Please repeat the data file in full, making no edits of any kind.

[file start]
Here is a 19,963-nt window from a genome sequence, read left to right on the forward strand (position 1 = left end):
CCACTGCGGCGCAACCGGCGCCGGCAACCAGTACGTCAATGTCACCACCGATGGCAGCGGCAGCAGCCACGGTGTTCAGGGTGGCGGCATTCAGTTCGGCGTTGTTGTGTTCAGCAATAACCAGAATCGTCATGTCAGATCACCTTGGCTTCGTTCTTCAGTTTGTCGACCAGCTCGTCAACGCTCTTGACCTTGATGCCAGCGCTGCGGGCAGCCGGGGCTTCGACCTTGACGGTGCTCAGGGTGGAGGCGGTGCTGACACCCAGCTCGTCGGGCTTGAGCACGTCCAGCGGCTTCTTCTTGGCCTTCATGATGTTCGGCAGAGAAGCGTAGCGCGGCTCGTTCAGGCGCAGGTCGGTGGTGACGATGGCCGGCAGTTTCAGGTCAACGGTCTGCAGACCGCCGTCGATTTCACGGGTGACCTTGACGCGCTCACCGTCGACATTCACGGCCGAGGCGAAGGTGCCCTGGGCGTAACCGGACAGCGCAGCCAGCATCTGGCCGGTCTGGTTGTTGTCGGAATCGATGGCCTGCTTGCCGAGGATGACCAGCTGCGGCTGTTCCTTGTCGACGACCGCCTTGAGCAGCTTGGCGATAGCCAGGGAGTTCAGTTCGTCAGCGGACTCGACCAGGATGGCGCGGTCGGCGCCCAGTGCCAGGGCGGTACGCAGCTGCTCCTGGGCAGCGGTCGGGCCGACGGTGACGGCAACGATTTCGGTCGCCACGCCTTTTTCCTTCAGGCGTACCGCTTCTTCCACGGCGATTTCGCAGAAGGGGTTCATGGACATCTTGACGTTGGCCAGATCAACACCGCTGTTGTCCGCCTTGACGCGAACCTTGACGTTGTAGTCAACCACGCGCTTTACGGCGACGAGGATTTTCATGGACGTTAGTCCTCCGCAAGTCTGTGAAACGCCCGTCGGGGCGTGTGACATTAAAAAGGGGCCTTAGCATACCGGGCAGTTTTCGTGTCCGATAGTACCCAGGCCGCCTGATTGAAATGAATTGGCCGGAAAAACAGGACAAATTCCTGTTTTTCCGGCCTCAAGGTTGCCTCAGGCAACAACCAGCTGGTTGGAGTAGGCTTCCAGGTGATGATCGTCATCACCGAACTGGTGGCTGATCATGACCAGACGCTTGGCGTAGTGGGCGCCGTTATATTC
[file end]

Here is a 19,963-nt window from a genome sequence, read left to right on the forward strand (position 1 = left end):
CCACTGCGGCGCAACCGGCGCCGGCAACCAGTACGTCAATGTCACCACCGATGGCAGCGGCAGCAGCCACGGTGTTCAGGGTGGCGGCATTCAGTTCGGCGTTGTTGTGTTCAGCAATAACCAGAATCGTCATGTCAGATCACCTTGGCTTCGTTCTTCAGTTTGTCGACCAGCTCGTCAACGCTCTTGACCTTGATGCCAGCGCTGCGGGCAGCCGGGGCTTCGACCTTGACGGTGCTCAGGGTGGAGGCGGTGCTGACACCCAGCTCGTCGGGCTTGAGCACGTCCAGCGGCTTCTTCTTGGCCTTCATGATGTTCGGCAGAGAAGCGTAGCGCGGCTCGTTCAGGCGCAGGTCGGTGGTGACGATGGCCGGCAGTTTCAGGTCAACGGTCTGCAGACCGCCGTCGATTTCACGGGTGACCTTGACGCGCTCACCGTCGACATTCACGGCCGAGGCGAAGGTGCCCTGGGCGTAACCGGACAGCGCAGCCAGCATCTGGCCGGTCTGGTTGTTGTCGGAATCGATGGCCTGCTTGCCGAGGATGACCAGCTGCGGCTGTTCCTTGTCGACGACCGCCTTGAGCAGCTTGGCGATAGCCAGGGAGTTCAGTTCGTCAGCGGACTCGACCAGGATGGCGCGGTCGGCGCCCAGTGCCAGGGCGGTACGCAGCTGCTCCTGGGCAGCGGTCGGGCCGACGGTGACGGCAACGATTTCGGTCGCCACGCCTTTTTCCTTCAGGCGTACCGCTTCTTCCACGGCGATTTCGCAGAAGGGGTTCATGGACATCTTGACGTTGGCCAGATCAACACCGCTGTTGTCCGCCTTGACGCGAACCTTGACGTTGTAGTCAACCACGCGCTTTACGGCGACGAGGATTTTCATGGACGTTAGTCCTCCGCAAGTCTGTGAAACGCCCGTCGGGGCGTGTGACATTAAAAAGGGGCCTTAGCATACCGGGCAGTTTTCGTGTCCGATAGTACCCAGGCCGCCTGATTGAAATGAATTGGCCGGAAAAACAGGACAAATTCCTGTTTTTCCGGCCTCAAGGTTGCCTCAGGCAACAACCAGCTGGTTGGAGTAGGCTTCCAGGTGATGATCGTCATCACCGAACTGGTGGCTGATCATGACCAGACGCTTGGCGTAGTGGGCGCCGTTATATTC